This has been a fantastic lens for sports, as well as for weddings, portraits and landscapes. It is what I shoot the majority of my hockey images with either from a spot on the bench or through the glass in the corners. It is primarily attached to me Canon 7D Mark II camera body which then turns it into a 112 - 320 mm lens. The image stabilization doesn't play a major role in shooting sports action, in fact I often have it turned off, but is amazing for other types of photography. It also a great low light lens with a wide open aperture of f2.8 which helps significantly in arenas compared to the Canon 70 - 200 mm f4 lens. It is a tank of lens weighing just over 3 lbs, which doesn't sound like a lot but over the course of a game you can really feel it. I like the heaviness to it as it makes it feel durable and strong while still being easy to handle and zoom quickly when needed. 

CANON 24 - 70mm 2.8 LENS

A versatile zoom lens that lets me grab shots of action that happens right in front of me or wide angle shots of a large portion of the ice. I will typically have this on my 5D III and get those nice wide shots or some between action shots on the bench with it. The lens is a workhorse in most of the photography I do, including weddings, landscapes and events. It is a decently fast focusing lens, not quite as fast as the 70 - 200 mm lens but still can hold it's own. Again, an aperture of f2.8 helps immensely in arenas where lighting is often less then desirable. 

CANON 50mm 1.4 LENS

I will use this lens sparingly as an alternative to the 24 - 70 mm 2.8 lens for when action gets closer than the effective range of the 70 - 200 mm lens. It is an extremely wide open lens with an aperture of 1.4 so getting shots of a dark players bench or poorly lit hallway is a benefit of the lens. It is also great to really blow out the background for close shots between whistles for player portrait style shots. It is extremely small and low weight so very easy to handle, get a couple of photos and move it out of the way. Again, I would use this lens with the 5D III if I was going to use it in a game. 


Both cameras I use have the ability to shoot to two memory cards. One card slot is for a Compact Flash (CF) card and the other for a Secure Digital (SD) card. Shooting to two cards helps ensure that if something goes wrong, I will have a back up of the images in some capacity right away. I will typically use 32 GB or 64 GB cards, shooting JPG images to one card (usually the SD card) and RAW images to the other card. The SD card allows me to quickly plug it in to my laptop to upload an image or two during the intermission or to ingest the images from the card to a hard drive for a third back up set. Having two or three sets of the images is just something I have grown accustomed to from shooting weddings and not wanting to lose images due to a card failure. I will typically have six to eight different cards, formatted and ready to go, with me should something happen to a card or two at the game. Better safe then sorry.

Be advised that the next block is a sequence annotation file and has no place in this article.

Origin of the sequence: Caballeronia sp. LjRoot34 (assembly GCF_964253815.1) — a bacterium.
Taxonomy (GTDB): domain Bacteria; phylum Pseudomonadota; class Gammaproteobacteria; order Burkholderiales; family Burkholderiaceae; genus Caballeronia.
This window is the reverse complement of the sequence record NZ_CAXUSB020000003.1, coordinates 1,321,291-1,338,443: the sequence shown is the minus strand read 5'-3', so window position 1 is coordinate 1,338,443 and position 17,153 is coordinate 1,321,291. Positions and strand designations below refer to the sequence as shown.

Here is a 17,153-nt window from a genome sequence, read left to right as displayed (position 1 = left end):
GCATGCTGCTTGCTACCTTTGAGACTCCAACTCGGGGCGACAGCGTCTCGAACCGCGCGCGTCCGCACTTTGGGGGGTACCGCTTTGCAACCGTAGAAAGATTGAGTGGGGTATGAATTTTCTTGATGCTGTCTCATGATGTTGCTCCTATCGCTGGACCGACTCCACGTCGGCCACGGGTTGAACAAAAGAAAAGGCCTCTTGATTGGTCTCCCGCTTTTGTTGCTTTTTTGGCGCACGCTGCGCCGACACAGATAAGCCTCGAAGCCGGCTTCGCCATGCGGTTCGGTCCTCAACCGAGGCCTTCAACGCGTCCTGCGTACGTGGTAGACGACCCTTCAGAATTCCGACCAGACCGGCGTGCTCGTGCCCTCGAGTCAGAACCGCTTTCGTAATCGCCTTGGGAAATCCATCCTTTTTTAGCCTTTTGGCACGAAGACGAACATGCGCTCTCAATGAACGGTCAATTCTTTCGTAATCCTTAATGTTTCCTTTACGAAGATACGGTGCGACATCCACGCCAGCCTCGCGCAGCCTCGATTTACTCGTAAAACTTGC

The specifics of the cards I use are as follows; all of my CF cards are SanDisk Extreme or Extreme Pro ranging from 16 GB to 64 GB to allow for a lot of photos and fast write speeds and my SD cards are Lexar Professional ranging from 32 GB to 128 GB. 


I will generally take a total of four batteries with me to a hockey game. Two for the cameras and two for back ups. I always make sure they are charged and ready to go prior to the game, but like memory cards I feel more comfortable being over stocked with batteries should something fail. I couldn't imagine having no battery life left with ten minutes to go in a great back and forth game. For a tournament or back to back games, I will pack a charger or two that I can plug in during an intermission or between games if needed.